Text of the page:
Press Release Archive
Released: Thursday, June 9, 2005
The July 2005 release of The Conference Board’s Japan Leading Economic Indicators and Related Composite Indexes will incorporate benchmark revisions.
The benchmark revisions bring the composite indexes up-to-date with revisions in their component data and update the standardization factors used in their calculation. This is a maintenance procedure typically done once a year. These maintenance revisions do not change the cyclical properties of the indexes and their effects are very small, as expected.
Also, beginning with the July 2005 release, the components of the Coincident Index will be revised. In the past The Conference Board used real retail sales, real wholesale sales, and real manufacturing sales as separate components. It is now possible to develop a broader measure of sales which is similar to the real manufacturing and trade sales series used in the U.S. Coincident Index. (As part of this benchmark an error in the price index that was used to deflate manufacturing sales was also corrected.) The new sales series will be used as a single new component in the Coincident Index for Japan (see note on page 2 for details). The new Coincident Index is better correlated with other measures of current economic activity such as industrial production and GDP, especially since 2000.
These changes are made possible because of new research at The Conference Board (TCB). The Conference Board continuously monitors the behavior and performance of the composite indexes and their components and periodically makes changes to keep the indexes timely and accurate. The revision in the Coincident Index is consistent with long-standing TCB policy to make changes to the indexes when research indicates that substantial improvements are possible.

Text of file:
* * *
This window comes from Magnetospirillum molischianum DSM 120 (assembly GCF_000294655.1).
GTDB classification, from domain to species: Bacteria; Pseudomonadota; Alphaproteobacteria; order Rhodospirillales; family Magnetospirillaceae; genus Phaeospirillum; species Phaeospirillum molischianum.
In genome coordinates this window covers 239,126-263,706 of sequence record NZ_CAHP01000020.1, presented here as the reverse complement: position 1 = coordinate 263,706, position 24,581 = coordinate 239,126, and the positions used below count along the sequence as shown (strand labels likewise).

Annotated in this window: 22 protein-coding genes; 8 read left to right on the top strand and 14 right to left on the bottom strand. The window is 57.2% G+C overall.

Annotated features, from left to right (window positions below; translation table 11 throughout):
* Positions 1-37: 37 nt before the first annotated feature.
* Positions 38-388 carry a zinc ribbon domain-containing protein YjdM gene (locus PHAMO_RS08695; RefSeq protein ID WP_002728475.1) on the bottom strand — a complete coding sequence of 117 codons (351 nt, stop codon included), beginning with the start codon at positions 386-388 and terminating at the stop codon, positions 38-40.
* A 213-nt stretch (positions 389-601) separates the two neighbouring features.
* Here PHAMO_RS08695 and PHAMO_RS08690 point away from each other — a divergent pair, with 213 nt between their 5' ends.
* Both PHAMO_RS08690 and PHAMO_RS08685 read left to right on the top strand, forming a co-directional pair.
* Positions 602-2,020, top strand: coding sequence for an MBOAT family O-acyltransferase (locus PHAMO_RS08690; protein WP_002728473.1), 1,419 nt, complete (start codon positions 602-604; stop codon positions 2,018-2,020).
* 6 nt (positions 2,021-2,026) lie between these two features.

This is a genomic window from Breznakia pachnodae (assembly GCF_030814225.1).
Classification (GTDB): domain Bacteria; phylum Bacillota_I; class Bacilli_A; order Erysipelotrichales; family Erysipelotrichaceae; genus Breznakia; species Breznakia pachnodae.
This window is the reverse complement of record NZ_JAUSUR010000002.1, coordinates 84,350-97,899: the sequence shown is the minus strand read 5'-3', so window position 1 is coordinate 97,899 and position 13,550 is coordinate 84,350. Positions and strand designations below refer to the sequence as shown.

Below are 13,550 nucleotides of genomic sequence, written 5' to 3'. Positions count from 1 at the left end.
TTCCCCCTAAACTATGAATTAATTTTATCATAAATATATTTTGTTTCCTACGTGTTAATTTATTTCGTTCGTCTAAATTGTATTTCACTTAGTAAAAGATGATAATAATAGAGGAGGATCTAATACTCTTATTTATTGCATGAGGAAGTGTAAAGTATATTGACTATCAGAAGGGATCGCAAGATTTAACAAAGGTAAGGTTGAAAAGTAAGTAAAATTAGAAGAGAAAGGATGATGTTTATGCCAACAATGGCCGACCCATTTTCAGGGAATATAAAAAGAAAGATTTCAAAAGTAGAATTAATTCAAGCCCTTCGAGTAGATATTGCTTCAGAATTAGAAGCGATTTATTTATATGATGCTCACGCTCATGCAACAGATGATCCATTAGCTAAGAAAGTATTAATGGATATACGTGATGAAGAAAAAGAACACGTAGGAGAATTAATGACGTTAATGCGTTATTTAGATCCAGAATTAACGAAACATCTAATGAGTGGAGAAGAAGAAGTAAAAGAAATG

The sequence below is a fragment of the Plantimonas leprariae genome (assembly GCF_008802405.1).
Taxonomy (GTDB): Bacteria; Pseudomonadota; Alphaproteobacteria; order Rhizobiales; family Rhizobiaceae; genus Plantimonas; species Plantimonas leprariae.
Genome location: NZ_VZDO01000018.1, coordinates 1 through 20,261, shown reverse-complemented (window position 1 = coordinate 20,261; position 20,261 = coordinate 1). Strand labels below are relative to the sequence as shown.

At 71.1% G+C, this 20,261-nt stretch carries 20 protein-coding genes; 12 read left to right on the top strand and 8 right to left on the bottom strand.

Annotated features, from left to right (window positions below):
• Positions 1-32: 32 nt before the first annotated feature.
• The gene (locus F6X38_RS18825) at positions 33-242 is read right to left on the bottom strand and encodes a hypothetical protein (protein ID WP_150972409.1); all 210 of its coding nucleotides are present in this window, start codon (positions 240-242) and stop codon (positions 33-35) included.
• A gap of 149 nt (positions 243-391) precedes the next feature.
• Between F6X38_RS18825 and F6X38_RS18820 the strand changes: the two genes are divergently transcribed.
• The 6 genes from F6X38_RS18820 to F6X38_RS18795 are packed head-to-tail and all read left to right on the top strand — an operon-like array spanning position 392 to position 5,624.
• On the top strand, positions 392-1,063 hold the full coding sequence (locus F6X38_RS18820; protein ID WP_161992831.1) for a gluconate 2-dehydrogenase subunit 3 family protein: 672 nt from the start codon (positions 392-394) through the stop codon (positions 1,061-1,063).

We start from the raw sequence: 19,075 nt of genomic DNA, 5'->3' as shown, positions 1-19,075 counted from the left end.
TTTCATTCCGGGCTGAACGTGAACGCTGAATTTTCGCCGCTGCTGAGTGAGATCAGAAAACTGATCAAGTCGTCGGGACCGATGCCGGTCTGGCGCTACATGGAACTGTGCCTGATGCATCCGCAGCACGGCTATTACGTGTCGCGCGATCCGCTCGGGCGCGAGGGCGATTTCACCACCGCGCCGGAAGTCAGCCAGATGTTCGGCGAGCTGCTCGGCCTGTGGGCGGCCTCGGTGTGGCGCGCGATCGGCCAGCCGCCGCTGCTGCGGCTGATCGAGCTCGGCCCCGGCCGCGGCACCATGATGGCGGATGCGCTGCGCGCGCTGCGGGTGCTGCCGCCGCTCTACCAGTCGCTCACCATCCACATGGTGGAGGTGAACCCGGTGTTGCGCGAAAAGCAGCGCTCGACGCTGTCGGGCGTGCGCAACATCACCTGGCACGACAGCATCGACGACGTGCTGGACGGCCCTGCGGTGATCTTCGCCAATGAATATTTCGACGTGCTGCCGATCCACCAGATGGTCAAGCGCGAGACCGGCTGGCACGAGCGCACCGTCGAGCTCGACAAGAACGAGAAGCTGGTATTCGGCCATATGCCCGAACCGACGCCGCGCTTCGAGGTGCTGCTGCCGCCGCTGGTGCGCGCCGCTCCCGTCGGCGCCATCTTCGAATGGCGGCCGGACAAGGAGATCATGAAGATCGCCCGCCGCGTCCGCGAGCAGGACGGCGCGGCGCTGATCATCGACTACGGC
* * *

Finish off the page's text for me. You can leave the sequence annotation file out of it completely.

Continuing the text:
For more information on these revisions, visit our web site at www.conference-board.org/economics/bci/.
The Conference Board reports today that the leading index for Japan decreased 0.3 percent, while the coincident index increased 0.8 percent in April.
- The leading index declined in April, and March’s previously reported increase was revised down to no change. In addition, the balance of strengths and weaknesses among the leading indicators has become somewhat less favorable in the last two months. Despite this month’s decline, the growth rate of the leading index has continued to fluctuate in the 0.0 to 1.0 percent (annual rate) range in recent months.
- • Real GDP increased sharply in the first quarter of 2005 (a 5.3 percent annualized rate) following a small increase (0.6 percent) in the fourth quarter of 2004 and a small decline (0.9 percent) in the previous two quarters. The leading index increased rapidly in the first half of 2004, declined in the second half of 2004, and has remained essentially unchanged since October 2004. The recent behavior of the leading index suggests the economy will continue growing, but more slowly than in the first quarter.